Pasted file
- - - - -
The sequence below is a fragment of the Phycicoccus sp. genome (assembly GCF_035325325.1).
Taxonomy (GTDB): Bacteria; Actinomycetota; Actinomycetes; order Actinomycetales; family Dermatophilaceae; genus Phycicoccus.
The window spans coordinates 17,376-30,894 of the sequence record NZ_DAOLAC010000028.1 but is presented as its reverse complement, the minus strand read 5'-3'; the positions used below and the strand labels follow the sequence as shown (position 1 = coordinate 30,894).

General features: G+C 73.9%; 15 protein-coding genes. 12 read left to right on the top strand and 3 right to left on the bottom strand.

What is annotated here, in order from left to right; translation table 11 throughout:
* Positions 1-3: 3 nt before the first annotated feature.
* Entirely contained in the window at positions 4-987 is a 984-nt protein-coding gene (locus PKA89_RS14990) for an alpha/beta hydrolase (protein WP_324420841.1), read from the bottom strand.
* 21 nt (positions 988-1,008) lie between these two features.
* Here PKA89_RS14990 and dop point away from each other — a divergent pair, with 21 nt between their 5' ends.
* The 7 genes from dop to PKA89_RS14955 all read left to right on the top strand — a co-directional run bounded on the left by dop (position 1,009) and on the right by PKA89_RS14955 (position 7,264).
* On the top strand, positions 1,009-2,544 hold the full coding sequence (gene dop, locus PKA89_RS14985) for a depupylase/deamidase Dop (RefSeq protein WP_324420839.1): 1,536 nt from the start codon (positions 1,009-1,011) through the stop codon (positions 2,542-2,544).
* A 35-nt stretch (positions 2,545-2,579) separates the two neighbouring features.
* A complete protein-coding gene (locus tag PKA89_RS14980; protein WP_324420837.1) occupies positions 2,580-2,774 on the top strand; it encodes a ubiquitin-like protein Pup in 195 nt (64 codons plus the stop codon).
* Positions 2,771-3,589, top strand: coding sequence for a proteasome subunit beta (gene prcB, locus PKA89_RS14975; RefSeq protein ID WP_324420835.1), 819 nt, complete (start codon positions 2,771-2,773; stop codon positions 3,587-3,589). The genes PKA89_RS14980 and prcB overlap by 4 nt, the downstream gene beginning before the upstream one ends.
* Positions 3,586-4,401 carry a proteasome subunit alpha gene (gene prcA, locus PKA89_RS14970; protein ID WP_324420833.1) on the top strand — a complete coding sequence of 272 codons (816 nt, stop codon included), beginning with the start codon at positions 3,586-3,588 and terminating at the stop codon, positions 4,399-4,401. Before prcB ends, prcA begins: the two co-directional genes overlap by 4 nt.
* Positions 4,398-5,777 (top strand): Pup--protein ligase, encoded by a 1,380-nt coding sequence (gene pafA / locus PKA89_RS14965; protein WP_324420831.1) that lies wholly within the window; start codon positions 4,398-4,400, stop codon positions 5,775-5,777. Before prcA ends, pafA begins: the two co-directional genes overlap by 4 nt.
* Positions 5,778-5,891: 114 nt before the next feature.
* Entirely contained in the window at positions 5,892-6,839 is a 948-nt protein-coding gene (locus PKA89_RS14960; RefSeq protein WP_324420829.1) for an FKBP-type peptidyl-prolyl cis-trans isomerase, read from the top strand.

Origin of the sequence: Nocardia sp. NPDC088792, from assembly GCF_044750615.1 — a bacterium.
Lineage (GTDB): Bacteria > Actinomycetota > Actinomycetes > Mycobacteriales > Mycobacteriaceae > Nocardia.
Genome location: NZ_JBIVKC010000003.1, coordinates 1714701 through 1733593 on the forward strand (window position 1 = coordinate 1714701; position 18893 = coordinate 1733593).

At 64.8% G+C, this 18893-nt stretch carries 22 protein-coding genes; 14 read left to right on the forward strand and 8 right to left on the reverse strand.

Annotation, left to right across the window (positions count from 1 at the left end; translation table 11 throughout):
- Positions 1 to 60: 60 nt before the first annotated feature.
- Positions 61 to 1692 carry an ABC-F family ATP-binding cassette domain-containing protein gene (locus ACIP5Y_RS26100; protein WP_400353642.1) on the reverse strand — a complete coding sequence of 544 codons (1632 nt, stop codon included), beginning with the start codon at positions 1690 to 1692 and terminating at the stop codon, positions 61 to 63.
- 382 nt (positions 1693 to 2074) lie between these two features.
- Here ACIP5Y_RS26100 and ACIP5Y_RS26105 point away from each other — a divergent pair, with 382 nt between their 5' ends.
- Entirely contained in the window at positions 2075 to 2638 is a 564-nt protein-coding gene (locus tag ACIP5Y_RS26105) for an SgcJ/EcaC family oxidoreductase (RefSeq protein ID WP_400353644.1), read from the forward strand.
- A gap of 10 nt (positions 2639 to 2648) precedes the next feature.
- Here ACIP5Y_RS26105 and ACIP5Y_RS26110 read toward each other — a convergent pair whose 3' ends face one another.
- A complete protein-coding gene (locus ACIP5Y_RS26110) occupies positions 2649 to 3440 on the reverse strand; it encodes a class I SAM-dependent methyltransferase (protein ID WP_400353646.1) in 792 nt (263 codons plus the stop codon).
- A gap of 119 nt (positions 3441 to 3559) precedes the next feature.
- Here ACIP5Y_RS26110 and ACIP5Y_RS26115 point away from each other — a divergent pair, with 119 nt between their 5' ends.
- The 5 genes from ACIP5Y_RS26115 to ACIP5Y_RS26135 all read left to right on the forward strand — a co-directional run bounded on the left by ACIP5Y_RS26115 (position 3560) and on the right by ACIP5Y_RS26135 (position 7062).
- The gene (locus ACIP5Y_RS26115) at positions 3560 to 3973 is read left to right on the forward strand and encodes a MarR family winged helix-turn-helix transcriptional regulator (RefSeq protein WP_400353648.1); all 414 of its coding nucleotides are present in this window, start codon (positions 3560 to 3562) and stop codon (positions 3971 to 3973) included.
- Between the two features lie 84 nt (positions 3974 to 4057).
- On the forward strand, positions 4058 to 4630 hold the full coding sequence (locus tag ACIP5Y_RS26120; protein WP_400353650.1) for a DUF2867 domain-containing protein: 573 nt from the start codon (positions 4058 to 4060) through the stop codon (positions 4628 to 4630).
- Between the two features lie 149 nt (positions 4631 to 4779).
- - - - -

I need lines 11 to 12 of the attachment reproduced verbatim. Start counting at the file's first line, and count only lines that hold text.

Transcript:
* On the top strand, positions 1,009-2,544 hold the full coding sequence (gene dop, locus PKA89_RS14985) for a depupylase/deamidase Dop (RefSeq protein WP_324420839.1): 1,536 nt from the start codon (positions 1,009-1,011) through the stop codon (positions 2,542-2,544).
* A 35-nt stretch (positions 2,545-2,579) separates the two neighbouring features.